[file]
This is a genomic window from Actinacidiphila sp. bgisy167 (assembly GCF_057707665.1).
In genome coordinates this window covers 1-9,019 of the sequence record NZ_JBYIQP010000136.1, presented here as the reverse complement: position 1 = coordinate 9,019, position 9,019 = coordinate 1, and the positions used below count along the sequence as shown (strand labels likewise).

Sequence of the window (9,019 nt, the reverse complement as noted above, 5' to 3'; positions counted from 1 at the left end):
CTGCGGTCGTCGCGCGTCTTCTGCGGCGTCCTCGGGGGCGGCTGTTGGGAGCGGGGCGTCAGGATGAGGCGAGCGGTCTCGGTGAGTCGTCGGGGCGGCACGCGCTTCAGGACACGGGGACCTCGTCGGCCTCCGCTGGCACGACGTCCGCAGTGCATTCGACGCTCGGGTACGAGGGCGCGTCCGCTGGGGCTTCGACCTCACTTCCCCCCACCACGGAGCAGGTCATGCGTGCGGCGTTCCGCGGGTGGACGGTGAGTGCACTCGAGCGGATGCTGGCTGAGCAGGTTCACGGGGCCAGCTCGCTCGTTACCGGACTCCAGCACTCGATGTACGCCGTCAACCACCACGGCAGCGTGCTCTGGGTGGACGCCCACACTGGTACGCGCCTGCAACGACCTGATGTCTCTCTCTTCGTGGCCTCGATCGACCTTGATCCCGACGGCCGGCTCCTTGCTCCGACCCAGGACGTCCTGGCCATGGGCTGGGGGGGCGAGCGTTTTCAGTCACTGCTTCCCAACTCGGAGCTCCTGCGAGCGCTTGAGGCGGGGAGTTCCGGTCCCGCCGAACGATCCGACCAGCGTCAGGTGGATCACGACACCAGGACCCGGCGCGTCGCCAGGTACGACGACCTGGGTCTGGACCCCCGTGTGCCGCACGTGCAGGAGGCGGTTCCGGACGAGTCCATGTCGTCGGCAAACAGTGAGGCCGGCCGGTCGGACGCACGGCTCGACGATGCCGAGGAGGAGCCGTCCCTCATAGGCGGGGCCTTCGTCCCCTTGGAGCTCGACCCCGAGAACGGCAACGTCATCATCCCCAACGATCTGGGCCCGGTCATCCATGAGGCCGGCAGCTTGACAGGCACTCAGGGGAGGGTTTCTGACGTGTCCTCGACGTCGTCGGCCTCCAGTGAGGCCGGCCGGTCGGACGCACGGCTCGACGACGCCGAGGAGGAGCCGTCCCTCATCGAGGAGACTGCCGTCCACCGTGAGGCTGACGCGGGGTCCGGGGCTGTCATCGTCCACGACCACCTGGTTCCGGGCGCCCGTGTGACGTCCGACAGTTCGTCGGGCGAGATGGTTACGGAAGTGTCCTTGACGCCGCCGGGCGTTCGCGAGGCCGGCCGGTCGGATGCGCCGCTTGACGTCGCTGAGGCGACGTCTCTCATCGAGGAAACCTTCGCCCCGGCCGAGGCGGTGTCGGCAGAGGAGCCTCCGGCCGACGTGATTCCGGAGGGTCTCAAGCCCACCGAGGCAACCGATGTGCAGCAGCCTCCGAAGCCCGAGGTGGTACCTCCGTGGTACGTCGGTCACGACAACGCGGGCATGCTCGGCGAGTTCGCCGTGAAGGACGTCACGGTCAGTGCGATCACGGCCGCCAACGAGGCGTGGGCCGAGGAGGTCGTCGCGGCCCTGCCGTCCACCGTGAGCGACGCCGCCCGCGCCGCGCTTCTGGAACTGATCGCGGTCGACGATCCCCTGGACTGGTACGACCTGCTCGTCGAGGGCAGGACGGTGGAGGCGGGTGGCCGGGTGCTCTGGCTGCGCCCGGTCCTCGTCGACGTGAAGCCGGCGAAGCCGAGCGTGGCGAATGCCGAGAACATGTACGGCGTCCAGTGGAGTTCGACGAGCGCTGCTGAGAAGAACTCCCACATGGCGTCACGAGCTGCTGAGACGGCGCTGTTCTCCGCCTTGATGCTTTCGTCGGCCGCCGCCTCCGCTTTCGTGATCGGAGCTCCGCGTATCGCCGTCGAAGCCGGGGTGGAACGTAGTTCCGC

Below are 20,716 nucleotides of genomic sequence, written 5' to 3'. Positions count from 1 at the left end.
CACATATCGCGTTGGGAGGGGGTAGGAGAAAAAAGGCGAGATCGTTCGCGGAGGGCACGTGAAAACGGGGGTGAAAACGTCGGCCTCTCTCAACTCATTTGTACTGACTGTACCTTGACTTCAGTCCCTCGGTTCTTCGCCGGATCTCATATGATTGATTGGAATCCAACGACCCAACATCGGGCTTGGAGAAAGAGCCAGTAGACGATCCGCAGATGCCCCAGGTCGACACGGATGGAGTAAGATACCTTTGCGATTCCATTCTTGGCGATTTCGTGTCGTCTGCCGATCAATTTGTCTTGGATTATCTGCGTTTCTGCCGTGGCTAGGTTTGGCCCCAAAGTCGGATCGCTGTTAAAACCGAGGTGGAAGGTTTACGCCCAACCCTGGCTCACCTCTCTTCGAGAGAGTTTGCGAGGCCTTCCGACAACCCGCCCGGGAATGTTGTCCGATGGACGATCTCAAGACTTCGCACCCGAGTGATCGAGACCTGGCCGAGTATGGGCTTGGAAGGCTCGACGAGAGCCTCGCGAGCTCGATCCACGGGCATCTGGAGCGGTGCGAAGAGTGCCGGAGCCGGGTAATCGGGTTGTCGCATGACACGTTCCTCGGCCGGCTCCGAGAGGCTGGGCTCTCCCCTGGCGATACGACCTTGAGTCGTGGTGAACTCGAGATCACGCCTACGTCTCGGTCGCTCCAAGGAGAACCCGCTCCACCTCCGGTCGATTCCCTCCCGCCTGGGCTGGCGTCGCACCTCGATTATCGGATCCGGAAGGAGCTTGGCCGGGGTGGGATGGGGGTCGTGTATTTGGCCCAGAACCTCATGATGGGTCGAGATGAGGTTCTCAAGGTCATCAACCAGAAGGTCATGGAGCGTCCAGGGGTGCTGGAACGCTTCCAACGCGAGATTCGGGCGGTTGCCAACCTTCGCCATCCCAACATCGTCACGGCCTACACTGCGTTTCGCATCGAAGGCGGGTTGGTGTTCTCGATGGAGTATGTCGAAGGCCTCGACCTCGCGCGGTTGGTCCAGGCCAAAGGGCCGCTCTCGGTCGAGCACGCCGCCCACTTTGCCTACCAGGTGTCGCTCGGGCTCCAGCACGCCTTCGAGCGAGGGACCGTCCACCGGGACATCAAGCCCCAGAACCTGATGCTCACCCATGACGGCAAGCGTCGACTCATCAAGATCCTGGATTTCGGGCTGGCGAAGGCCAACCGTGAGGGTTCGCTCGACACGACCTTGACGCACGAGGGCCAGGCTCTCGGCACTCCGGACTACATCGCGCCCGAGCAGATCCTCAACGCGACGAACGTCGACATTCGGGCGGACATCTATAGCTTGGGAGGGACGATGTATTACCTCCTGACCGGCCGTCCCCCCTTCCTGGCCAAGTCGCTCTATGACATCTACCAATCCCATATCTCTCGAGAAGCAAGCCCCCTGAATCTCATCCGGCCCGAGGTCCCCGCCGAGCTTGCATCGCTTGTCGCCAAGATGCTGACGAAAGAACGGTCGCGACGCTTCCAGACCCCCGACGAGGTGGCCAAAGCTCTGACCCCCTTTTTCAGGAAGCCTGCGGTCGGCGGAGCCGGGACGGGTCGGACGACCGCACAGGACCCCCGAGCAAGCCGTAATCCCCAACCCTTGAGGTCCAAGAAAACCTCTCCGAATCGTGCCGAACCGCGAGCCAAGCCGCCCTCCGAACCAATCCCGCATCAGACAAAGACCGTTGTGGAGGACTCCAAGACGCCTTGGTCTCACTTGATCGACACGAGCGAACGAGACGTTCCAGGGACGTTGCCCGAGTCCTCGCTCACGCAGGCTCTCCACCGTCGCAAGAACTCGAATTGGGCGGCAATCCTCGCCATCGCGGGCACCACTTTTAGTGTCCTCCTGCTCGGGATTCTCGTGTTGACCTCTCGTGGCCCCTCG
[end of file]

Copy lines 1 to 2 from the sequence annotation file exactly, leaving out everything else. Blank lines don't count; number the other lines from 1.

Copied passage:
This is a genomic window from Actinacidiphila sp. bgisy167 (assembly GCF_057707665.1).
In genome coordinates this window covers 1-9,019 of the sequence record NZ_JBYIQP010000136.1, presented here as the reverse complement: position 1 = coordinate 9,019, position 9,019 = coordinate 1, and the positions used below count along the sequence as shown (strand labels likewise).